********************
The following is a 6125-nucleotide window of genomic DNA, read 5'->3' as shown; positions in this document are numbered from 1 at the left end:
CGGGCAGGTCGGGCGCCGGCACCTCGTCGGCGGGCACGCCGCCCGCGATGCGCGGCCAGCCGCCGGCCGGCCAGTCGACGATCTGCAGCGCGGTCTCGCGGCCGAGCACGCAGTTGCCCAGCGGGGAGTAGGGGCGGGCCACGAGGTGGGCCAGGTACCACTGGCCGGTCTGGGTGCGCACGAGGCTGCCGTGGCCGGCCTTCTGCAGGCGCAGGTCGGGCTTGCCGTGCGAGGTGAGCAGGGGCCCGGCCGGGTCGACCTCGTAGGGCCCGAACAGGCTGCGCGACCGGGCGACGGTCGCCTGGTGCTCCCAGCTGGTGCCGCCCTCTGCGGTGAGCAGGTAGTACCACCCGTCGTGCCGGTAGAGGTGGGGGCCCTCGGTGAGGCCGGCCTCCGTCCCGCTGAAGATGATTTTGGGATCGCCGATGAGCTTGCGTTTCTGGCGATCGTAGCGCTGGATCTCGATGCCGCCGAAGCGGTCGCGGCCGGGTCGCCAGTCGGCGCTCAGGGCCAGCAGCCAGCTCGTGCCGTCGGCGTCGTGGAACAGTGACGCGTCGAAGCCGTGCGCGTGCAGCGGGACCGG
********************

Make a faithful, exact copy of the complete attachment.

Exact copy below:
The following is a 6125-nucleotide window of genomic DNA, read 5'->3' as shown; positions in this document are numbered from 1 at the left end:
CGGGCAGGTCGGGCGCCGGCACCTCGTCGGCGGGCACGCCGCCCGCGATGCGCGGCCAGCCGCCGGCCGGCCAGTCGACGATCTGCAGCGCGGTCTCGCGGCCGAGCACGCAGTTGCCCAGCGGGGAGTAGGGGCGGGCCACGAGGTGGGCCAGGTACCACTGGCCGGTCTGGGTGCGCACGAGGCTGCCGTGGCCGGCCTTCTGCAGGCGCAGGTCGGGCTTGCCGTGCGAGGTGAGCAGGGGCCCGGCCGGGTCGACCTCGTAGGGCCCGAACAGGCTGCGCGACCGGGCGACGGTCGCCTGGTGCTCCCAGCTGGTGCCGCCCTCTGCGGTGAGCAGGTAGTACCACCCGTCGTGCCGGTAGAGGTGGGGGCCCTCGGTGAGGCCGGCCTCCGTCCCGCTGAAGATGATTTTGGGATCGCCGATGAGCTTGCGTTTCTGGCGATCGTAGCGCTGGATCTCGATGCCGCCGAAGCGGTCGCGGCCGGGTCGCCAGTCGGCGCTCAGGGCCAGCAGCCAGCTCGTGCCGTCGGCGTCGTGGAACAGTGACGCGTCGAAGCCGTGCGCGTGCAGCGGGACCGG